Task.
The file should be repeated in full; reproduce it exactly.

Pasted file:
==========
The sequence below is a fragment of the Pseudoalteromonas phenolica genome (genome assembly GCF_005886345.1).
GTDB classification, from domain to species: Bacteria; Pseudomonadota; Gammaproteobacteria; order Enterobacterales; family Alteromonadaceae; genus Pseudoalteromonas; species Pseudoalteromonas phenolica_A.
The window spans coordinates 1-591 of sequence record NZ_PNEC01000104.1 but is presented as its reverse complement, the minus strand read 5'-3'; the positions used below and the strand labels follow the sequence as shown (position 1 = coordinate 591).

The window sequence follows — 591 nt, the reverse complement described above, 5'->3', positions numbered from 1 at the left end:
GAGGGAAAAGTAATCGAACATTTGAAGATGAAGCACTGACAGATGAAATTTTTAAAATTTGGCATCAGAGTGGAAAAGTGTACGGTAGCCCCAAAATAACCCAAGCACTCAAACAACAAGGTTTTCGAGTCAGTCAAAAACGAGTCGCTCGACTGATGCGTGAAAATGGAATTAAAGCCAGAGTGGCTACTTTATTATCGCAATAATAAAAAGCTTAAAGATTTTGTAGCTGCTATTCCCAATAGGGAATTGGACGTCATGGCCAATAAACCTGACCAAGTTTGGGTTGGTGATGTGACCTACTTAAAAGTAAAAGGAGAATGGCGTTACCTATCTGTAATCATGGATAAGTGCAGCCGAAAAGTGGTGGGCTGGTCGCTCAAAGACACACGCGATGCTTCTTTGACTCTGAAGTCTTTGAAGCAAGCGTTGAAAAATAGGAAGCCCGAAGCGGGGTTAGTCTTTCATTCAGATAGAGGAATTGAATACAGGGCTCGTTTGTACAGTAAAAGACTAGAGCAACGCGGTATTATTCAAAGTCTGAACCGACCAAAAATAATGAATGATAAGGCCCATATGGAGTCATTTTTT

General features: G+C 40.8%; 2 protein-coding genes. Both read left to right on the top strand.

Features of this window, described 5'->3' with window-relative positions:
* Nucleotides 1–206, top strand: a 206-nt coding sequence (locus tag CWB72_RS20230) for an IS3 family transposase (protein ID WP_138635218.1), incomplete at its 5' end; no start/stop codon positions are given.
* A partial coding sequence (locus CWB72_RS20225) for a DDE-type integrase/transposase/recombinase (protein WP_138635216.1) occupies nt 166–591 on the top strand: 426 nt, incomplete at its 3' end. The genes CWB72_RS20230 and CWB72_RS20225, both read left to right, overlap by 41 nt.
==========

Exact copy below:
The sequence below is a fragment of the Pseudoalteromonas phenolica genome (genome assembly GCF_005886345.1).
GTDB classification, from domain to species: Bacteria; Pseudomonadota; Gammaproteobacteria; order Enterobacterales; family Alteromonadaceae; genus Pseudoalteromonas; species Pseudoalteromonas phenolica_A.
The window spans coordinates 1-591 of sequence record NZ_PNEC01000104.1 but is presented as its reverse complement, the minus strand read 5'-3'; the positions used below and the strand labels follow the sequence as shown (position 1 = coordinate 591).

The window sequence follows — 591 nt, the reverse complement described above, 5'->3', positions numbered from 1 at the left end:
GAGGGAAAAGTAATCGAACATTTGAAGATGAAGCACTGACAGATGAAATTTTTAAAATTTGGCATCAGAGTGGAAAAGTGTACGGTAGCCCCAAAATAACCCAAGCACTCAAACAACAAGGTTTTCGAGTCAGTCAAAAACGAGTCGCTCGACTGATGCGTGAAAATGGAATTAAAGCCAGAGTGGCTACTTTATTATCGCAATAATAAAAAGCTTAAAGATTTTGTAGCTGCTATTCCCAATAGGGAATTGGACGTCATGGCCAATAAACCTGACCAAGTTTGGGTTGGTGATGTGACCTACTTAAAAGTAAAAGGAGAATGGCGTTACCTATCTGTAATCATGGATAAGTGCAGCCGAAAAGTGGTGGGCTGGTCGCTCAAAGACACACGCGATGCTTCTTTGACTCTGAAGTCTTTGAAGCAAGCGTTGAAAAATAGGAAGCCCGAAGCGGGGTTAGTCTTTCATTCAGATAGAGGAATTGAATACAGGGCTCGTTTGTACAGTAAAAGACTAGAGCAACGCGGTATTATTCAAAGTCTGAACCGACCAAAAATAATGAATGATAAGGCCCATATGGAGTCATTTTTT

General features: G+C 40.8%; 2 protein-coding genes. Both read left to right on the top strand.

Features of this window, described 5'->3' with window-relative positions:
* Nucleotides 1–206, top strand: a 206-nt coding sequence (locus tag CWB72_RS20230) for an IS3 family transposase (protein ID WP_138635218.1), incomplete at its 5' end; no start/stop codon positions are given.
* A partial coding sequence (locus CWB72_RS20225) for a DDE-type integrase/transposase/recombinase (protein WP_138635216.1) occupies nt 166–591 on the top strand: 426 nt, incomplete at its 3' end. The genes CWB72_RS20230 and CWB72_RS20225, both read left to right, overlap by 41 nt.